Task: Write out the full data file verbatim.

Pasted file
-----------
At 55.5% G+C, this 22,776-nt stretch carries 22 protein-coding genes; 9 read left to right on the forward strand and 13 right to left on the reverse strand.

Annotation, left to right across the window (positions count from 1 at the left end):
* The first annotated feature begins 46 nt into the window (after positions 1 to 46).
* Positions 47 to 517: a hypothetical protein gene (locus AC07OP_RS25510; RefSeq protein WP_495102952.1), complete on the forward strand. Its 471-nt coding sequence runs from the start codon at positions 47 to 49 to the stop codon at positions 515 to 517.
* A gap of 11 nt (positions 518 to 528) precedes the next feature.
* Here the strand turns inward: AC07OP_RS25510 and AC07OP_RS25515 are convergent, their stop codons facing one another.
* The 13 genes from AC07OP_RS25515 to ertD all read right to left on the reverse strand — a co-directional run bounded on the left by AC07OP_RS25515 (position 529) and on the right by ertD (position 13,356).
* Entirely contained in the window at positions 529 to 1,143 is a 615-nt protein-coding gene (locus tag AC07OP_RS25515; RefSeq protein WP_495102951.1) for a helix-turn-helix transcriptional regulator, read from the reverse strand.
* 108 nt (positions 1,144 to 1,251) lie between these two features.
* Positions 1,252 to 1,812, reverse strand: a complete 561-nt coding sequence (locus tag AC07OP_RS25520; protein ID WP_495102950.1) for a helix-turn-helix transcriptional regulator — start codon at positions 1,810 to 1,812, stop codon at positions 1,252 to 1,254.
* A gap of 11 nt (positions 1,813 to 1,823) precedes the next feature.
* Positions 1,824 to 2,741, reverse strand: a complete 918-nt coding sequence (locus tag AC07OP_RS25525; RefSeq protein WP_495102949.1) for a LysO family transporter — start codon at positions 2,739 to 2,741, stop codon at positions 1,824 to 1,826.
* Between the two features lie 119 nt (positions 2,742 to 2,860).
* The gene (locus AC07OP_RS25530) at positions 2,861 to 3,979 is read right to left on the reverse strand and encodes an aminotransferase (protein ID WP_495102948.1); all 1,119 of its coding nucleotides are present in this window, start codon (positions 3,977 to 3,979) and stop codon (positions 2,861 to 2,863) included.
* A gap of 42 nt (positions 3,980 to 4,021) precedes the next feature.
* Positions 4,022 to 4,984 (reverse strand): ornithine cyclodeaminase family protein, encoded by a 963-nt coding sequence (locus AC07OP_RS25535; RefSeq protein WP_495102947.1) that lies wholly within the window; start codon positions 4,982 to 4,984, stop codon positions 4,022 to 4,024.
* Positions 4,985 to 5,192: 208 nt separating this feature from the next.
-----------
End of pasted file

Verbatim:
At 55.5% G+C, this 22,776-nt stretch carries 22 protein-coding genes; 9 read left to right on the forward strand and 13 right to left on the reverse strand.

Annotation, left to right across the window (positions count from 1 at the left end):
* The first annotated feature begins 46 nt into the window (after positions 1 to 46).
* Positions 47 to 517: a hypothetical protein gene (locus AC07OP_RS25510; RefSeq protein WP_495102952.1), complete on the forward strand. Its 471-nt coding sequence runs from the start codon at positions 47 to 49 to the stop codon at positions 515 to 517.
* A gap of 11 nt (positions 518 to 528) precedes the next feature.
* Here the strand turns inward: AC07OP_RS25510 and AC07OP_RS25515 are convergent, their stop codons facing one another.
* The 13 genes from AC07OP_RS25515 to ertD all read right to left on the reverse strand — a co-directional run bounded on the left by AC07OP_RS25515 (position 529) and on the right by ertD (position 13,356).
* Entirely contained in the window at positions 529 to 1,143 is a 615-nt protein-coding gene (locus tag AC07OP_RS25515; RefSeq protein WP_495102951.1) for a helix-turn-helix transcriptional regulator, read from the reverse strand.
* 108 nt (positions 1,144 to 1,251) lie between these two features.
* Positions 1,252 to 1,812, reverse strand: a complete 561-nt coding sequence (locus tag AC07OP_RS25520; protein ID WP_495102950.1) for a helix-turn-helix transcriptional regulator — start codon at positions 1,810 to 1,812, stop codon at positions 1,252 to 1,254.
* A gap of 11 nt (positions 1,813 to 1,823) precedes the next feature.
* Positions 1,824 to 2,741, reverse strand: a complete 918-nt coding sequence (locus tag AC07OP_RS25525; RefSeq protein WP_495102949.1) for a LysO family transporter — start codon at positions 2,739 to 2,741, stop codon at positions 1,824 to 1,826.
* Between the two features lie 119 nt (positions 2,742 to 2,860).
* The gene (locus AC07OP_RS25530) at positions 2,861 to 3,979 is read right to left on the reverse strand and encodes an aminotransferase (protein ID WP_495102948.1); all 1,119 of its coding nucleotides are present in this window, start codon (positions 3,977 to 3,979) and stop codon (positions 2,861 to 2,863) included.
* A gap of 42 nt (positions 3,980 to 4,021) precedes the next feature.
* Positions 4,022 to 4,984 (reverse strand): ornithine cyclodeaminase family protein, encoded by a 963-nt coding sequence (locus AC07OP_RS25535; RefSeq protein WP_495102947.1) that lies wholly within the window; start codon positions 4,982 to 4,984, stop codon positions 4,022 to 4,024.
* Positions 4,985 to 5,192: 208 nt separating this feature from the next.